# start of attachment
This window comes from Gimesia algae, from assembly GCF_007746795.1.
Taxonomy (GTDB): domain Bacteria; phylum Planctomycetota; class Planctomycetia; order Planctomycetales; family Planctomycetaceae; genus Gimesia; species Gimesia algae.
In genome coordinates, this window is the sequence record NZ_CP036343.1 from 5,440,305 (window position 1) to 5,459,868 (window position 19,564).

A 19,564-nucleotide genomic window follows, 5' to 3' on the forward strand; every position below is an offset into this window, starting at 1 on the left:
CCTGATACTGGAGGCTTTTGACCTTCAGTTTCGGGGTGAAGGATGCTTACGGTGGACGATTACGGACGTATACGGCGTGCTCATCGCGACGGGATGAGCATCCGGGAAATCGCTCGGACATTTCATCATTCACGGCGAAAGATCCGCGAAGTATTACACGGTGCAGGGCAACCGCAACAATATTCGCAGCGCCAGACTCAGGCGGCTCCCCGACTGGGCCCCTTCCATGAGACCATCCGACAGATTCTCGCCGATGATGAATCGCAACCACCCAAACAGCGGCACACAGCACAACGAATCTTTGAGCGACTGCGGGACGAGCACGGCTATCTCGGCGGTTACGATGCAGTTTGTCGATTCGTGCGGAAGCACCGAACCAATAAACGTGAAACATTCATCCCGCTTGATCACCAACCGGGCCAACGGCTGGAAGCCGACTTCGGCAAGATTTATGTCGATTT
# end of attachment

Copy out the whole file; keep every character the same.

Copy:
This window comes from Gimesia algae, from assembly GCF_007746795.1.
Taxonomy (GTDB): domain Bacteria; phylum Planctomycetota; class Planctomycetia; order Planctomycetales; family Planctomycetaceae; genus Gimesia; species Gimesia algae.
In genome coordinates, this window is the sequence record NZ_CP036343.1 from 5,440,305 (window position 1) to 5,459,868 (window position 19,564).

A 19,564-nucleotide genomic window follows, 5' to 3' on the forward strand; every position below is an offset into this window, starting at 1 on the left:
CCTGATACTGGAGGCTTTTGACCTTCAGTTTCGGGGTGAAGGATGCTTACGGTGGACGATTACGGACGTATACGGCGTGCTCATCGCGACGGGATGAGCATCCGGGAAATCGCTCGGACATTTCATCATTCACGGCGAAAGATCCGCGAAGTATTACACGGTGCAGGGCAACCGCAACAATATTCGCAGCGCCAGACTCAGGCGGCTCCCCGACTGGGCCCCTTCCATGAGACCATCCGACAGATTCTCGCCGATGATGAATCGCAACCACCCAAACAGCGGCACACAGCACAACGAATCTTTGAGCGACTGCGGGACGAGCACGGCTATCTCGGCGGTTACGATGCAGTTTGTCGATTCGTGCGGAAGCACCGAACCAATAAACGTGAAACATTCATCCCGCTTGATCACCAACCGGGCCAACGGCTGGAAGCCGACTTCGGCAAGATTTATGTCGATTT